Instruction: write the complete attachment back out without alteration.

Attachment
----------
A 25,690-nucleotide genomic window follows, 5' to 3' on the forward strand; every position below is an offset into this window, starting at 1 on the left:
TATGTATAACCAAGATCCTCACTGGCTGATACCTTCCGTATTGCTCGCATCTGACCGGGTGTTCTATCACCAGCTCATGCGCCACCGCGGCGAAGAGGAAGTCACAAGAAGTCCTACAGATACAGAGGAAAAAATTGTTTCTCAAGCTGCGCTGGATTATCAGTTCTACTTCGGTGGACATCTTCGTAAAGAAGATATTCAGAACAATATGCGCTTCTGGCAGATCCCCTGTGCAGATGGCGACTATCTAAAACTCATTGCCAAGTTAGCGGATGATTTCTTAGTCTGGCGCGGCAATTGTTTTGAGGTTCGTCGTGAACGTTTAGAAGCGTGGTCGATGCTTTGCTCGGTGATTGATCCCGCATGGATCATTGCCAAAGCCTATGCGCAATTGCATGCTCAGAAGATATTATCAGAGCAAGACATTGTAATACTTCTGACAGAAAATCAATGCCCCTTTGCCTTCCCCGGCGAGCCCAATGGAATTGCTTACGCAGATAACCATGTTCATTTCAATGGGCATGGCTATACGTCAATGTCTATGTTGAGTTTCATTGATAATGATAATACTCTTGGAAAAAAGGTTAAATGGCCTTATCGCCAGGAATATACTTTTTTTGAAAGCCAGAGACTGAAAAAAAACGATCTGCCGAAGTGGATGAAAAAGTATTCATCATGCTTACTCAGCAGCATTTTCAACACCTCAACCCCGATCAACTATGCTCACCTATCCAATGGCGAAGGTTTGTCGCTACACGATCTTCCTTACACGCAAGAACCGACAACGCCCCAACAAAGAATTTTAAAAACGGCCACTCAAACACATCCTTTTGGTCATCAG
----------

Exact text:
A 25,690-nucleotide genomic window follows, 5' to 3' on the forward strand; every position below is an offset into this window, starting at 1 on the left:
TATGTATAACCAAGATCCTCACTGGCTGATACCTTCCGTATTGCTCGCATCTGACCGGGTGTTCTATCACCAGCTCATGCGCCACCGCGGCGAAGAGGAAGTCACAAGAAGTCCTACAGATACAGAGGAAAAAATTGTTTCTCAAGCTGCGCTGGATTATCAGTTCTACTTCGGTGGACATCTTCGTAAAGAAGATATTCAGAACAATATGCGCTTCTGGCAGATCCCCTGTGCAGATGGCGACTATCTAAAACTCATTGCCAAGTTAGCGGATGATTTCTTAGTCTGGCGCGGCAATTGTTTTGAGGTTCGTCGTGAACGTTTAGAAGCGTGGTCGATGCTTTGCTCGGTGATTGATCCCGCATGGATCATTGCCAAAGCCTATGCGCAATTGCATGCTCAGAAGATATTATCAGAGCAAGACATTGTAATACTTCTGACAGAAAATCAATGCCCCTTTGCCTTCCCCGGCGAGCCCAATGGAATTGCTTACGCAGATAACCATGTTCATTTCAATGGGCATGGCTATACGTCAATGTCTATGTTGAGTTTCATTGATAATGATAATACTCTTGGAAAAAAGGTTAAATGGCCTTATCGCCAGGAATATACTTTTTTTGAAAGCCAGAGACTGAAAAAAAACGATCTGCCGAAGTGGATGAAAAAGTATTCATCATGCTTACTCAGCAGCATTTTCAACACCTCAACCCCGATCAACTATGCTCACCTATCCAATGGCGAAGGTTTGTCGCTACACGATCTTCCTTACACGCAAGAACCGACAACGCCCCAACAAAGAATTTTAAAAACGGCCACTCAAACACATCCTTTTGGTCATCAG